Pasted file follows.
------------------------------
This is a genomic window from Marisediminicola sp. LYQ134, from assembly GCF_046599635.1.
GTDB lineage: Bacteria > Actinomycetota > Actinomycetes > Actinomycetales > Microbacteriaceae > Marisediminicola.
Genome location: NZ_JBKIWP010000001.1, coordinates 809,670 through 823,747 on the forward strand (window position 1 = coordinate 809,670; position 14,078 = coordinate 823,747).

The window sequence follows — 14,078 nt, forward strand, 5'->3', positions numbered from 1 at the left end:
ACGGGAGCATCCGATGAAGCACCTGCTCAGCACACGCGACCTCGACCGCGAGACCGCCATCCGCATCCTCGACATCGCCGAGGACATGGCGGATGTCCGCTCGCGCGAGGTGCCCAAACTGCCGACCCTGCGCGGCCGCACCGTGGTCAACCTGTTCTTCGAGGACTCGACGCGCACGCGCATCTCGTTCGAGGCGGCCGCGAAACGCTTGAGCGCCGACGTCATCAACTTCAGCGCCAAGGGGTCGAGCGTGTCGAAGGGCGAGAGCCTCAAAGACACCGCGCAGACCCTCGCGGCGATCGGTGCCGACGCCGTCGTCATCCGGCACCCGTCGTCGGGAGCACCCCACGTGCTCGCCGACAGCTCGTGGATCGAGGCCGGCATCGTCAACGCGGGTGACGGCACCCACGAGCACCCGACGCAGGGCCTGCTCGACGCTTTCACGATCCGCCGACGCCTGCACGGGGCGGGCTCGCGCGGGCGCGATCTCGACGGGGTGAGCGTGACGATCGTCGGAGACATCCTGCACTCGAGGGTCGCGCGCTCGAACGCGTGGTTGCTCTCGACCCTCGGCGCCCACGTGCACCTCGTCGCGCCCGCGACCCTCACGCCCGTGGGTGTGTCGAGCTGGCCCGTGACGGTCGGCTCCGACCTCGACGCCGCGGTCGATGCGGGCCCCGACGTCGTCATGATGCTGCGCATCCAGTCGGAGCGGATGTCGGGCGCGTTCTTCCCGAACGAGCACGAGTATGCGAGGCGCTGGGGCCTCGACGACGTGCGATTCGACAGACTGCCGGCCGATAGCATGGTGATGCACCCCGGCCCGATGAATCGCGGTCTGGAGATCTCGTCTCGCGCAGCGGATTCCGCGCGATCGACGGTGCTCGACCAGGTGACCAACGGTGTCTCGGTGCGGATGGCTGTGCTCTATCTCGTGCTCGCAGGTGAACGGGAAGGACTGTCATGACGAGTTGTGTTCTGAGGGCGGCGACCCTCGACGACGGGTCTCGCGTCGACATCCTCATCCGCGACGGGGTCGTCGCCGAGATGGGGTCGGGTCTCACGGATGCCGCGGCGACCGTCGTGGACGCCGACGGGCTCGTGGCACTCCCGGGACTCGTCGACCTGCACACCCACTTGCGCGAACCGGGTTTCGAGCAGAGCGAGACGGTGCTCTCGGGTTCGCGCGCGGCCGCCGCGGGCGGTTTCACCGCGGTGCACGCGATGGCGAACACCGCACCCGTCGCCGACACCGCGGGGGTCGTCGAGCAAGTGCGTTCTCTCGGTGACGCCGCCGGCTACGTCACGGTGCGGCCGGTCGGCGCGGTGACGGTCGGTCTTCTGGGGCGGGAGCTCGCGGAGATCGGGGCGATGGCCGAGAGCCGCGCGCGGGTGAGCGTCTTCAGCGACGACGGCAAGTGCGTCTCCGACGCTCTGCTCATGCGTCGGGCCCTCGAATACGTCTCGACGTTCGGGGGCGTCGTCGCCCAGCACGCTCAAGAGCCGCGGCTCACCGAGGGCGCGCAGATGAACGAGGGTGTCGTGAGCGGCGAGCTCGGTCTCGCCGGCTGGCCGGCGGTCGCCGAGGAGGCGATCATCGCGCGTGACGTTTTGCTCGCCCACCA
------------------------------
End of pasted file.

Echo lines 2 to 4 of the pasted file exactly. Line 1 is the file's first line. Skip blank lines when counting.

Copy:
GTDB lineage: Bacteria > Actinomycetota > Actinomycetes > Actinomycetales > Microbacteriaceae > Marisediminicola.
Genome location: NZ_JBKIWP010000001.1, coordinates 809,670 through 823,747 on the forward strand (window position 1 = coordinate 809,670; position 14,078 = coordinate 823,747).

The window sequence follows — 14,078 nt, forward strand, 5'->3', positions numbered from 1 at the left end: